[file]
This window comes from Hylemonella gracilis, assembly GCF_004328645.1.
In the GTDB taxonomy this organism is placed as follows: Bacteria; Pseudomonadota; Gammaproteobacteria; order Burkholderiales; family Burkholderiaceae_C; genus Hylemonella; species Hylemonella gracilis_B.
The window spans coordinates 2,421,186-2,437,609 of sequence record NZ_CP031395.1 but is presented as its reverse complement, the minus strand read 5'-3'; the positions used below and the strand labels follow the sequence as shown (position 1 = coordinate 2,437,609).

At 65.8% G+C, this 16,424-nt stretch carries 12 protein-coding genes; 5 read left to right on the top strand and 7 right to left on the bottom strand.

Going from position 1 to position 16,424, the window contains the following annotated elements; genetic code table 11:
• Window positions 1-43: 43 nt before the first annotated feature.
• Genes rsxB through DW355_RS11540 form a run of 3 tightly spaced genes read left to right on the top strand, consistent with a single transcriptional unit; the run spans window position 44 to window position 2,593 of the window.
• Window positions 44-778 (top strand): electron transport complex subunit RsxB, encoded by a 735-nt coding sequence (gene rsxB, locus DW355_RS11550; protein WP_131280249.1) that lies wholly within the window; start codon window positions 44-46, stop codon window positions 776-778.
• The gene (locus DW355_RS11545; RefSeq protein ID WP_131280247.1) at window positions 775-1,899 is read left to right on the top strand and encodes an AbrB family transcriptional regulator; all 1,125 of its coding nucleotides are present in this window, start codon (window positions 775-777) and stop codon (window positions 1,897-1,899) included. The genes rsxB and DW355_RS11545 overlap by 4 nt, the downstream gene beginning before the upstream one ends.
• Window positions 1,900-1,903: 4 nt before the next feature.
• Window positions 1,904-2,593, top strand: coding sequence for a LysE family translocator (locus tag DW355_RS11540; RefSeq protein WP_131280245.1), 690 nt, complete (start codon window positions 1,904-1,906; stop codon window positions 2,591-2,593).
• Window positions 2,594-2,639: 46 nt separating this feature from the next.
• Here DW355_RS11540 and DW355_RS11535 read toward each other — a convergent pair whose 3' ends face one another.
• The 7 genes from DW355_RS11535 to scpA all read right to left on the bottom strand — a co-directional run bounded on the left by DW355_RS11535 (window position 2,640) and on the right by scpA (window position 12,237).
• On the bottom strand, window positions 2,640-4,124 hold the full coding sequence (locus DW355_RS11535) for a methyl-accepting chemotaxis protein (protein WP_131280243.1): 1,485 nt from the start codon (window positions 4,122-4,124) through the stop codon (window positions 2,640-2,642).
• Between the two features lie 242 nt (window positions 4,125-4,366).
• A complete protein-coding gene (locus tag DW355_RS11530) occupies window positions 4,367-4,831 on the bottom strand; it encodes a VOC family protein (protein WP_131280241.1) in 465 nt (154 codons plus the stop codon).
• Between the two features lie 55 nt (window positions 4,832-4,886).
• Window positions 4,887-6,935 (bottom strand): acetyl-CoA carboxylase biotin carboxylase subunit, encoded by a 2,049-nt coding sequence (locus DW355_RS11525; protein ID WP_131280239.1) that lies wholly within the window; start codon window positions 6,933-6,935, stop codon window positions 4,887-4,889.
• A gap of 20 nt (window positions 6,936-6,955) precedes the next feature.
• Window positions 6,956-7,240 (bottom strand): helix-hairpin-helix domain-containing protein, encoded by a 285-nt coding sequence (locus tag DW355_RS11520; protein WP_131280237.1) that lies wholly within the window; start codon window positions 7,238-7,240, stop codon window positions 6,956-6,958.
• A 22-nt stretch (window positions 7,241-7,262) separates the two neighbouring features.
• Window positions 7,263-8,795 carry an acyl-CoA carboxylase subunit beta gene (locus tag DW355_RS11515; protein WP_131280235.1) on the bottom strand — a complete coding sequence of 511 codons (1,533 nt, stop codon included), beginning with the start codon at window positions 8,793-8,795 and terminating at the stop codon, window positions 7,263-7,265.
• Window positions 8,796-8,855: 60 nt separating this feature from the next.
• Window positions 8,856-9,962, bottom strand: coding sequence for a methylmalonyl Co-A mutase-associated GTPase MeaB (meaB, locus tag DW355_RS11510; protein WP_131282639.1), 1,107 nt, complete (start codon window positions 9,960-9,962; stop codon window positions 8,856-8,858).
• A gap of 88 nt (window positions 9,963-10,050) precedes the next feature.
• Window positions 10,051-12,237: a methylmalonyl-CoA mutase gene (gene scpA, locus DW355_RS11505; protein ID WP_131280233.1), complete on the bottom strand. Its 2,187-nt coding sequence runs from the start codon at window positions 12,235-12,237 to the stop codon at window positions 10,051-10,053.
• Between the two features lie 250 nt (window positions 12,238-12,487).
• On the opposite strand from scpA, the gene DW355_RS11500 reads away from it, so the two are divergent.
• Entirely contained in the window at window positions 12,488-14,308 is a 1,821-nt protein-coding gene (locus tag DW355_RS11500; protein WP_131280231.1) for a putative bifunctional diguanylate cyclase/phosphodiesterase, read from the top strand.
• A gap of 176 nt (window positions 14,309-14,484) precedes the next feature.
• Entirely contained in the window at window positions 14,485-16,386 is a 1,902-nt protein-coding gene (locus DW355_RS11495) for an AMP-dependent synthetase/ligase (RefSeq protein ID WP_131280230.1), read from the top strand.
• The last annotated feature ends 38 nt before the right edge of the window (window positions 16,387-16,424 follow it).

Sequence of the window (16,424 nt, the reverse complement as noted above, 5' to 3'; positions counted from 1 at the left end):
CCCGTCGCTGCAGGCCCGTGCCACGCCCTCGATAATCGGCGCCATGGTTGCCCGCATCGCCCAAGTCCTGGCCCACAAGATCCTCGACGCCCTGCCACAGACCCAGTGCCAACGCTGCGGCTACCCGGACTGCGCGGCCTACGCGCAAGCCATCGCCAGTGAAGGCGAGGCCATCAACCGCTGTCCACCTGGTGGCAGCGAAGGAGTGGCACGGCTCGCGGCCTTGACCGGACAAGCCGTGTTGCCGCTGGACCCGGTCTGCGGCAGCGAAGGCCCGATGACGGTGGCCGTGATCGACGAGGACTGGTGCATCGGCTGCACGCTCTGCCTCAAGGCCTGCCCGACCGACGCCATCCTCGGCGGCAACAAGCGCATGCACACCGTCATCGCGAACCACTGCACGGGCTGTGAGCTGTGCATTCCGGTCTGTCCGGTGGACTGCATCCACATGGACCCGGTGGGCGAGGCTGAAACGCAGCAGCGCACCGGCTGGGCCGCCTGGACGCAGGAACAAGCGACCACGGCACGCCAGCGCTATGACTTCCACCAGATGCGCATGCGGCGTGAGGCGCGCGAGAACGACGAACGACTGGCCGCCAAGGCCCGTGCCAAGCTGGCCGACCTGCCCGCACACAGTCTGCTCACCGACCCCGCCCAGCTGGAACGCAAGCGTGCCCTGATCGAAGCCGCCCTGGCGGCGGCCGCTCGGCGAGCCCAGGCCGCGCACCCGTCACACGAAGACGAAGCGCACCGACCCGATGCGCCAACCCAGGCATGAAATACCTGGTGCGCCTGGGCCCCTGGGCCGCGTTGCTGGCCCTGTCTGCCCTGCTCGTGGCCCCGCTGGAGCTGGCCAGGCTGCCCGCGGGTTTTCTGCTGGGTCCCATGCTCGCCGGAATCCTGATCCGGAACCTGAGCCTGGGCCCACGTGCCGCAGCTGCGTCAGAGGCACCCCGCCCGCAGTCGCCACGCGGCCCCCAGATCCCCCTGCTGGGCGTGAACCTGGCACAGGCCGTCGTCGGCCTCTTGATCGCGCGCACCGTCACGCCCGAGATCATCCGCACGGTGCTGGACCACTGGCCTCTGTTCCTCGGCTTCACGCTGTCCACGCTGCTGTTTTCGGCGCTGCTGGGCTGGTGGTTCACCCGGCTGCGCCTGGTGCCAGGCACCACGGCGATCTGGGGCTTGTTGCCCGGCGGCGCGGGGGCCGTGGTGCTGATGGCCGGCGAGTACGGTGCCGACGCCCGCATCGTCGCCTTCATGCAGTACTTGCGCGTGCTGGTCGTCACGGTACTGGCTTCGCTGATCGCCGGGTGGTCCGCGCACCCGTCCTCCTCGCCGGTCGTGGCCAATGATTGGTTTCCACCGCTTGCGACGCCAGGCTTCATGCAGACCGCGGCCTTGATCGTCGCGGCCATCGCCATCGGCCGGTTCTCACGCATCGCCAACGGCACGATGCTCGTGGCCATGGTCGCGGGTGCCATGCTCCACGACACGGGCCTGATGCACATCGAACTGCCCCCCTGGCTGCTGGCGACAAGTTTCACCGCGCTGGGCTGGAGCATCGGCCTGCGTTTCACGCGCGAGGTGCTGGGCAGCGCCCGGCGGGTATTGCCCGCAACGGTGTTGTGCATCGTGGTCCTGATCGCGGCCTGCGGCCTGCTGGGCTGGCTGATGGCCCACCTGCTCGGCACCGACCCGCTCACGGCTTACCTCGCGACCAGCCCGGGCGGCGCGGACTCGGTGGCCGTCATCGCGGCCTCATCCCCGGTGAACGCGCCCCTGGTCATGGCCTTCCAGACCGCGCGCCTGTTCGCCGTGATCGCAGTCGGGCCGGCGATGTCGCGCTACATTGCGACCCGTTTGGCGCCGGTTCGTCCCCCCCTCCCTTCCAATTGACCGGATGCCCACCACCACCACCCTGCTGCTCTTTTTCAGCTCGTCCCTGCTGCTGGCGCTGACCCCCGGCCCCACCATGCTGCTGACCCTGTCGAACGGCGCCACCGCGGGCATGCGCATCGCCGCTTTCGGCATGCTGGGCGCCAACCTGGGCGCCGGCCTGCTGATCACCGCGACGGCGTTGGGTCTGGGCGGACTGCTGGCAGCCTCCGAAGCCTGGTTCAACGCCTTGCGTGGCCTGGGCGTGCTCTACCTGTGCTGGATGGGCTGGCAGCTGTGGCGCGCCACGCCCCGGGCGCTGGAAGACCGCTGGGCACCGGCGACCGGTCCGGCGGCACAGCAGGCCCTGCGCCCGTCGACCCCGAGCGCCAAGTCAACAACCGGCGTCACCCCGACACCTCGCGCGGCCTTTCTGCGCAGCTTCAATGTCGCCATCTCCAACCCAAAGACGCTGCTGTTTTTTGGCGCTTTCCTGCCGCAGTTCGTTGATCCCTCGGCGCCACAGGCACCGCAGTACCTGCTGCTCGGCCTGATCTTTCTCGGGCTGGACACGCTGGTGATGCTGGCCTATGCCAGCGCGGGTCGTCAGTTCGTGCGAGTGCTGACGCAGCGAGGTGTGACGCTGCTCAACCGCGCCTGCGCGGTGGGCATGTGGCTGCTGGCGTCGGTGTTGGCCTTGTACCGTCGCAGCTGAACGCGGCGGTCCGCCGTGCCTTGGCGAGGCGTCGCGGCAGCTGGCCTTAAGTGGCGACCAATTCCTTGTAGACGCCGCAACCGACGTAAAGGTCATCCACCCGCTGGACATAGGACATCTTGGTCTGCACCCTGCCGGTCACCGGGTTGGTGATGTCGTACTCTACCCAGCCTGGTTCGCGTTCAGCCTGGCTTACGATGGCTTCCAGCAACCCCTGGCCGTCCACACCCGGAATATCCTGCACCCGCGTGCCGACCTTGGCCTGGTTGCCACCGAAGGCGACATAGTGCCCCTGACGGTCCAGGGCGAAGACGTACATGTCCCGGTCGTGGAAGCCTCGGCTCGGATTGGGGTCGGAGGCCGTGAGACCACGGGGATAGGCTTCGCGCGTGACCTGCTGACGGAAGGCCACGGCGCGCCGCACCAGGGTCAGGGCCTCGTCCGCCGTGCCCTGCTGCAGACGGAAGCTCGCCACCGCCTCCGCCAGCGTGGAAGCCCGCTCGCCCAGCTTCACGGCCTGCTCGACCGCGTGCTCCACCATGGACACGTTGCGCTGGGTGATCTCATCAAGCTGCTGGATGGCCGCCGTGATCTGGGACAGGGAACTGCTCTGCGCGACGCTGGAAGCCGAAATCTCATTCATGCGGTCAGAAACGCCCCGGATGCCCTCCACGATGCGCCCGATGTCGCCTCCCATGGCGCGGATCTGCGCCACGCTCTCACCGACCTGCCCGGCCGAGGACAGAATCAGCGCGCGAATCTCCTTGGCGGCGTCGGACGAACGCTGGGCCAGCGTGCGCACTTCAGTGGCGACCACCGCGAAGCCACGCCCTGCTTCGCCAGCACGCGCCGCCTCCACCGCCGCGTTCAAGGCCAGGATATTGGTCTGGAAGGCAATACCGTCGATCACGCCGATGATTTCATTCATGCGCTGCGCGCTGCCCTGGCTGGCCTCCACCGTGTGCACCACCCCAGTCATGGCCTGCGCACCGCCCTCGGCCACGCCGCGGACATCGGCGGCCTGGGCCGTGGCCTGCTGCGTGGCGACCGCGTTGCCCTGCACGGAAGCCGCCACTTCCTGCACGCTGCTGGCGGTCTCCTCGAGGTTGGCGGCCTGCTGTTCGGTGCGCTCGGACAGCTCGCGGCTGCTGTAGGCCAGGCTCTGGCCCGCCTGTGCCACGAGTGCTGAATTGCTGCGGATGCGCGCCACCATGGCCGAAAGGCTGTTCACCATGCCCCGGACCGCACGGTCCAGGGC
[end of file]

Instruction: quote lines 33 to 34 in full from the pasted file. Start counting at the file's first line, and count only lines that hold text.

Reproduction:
• The last annotated feature ends 38 nt before the right edge of the window (window positions 16,387-16,424 follow it).

Sequence of the window (16,424 nt, the reverse complement as noted above, 5' to 3'; positions counted from 1 at the left end):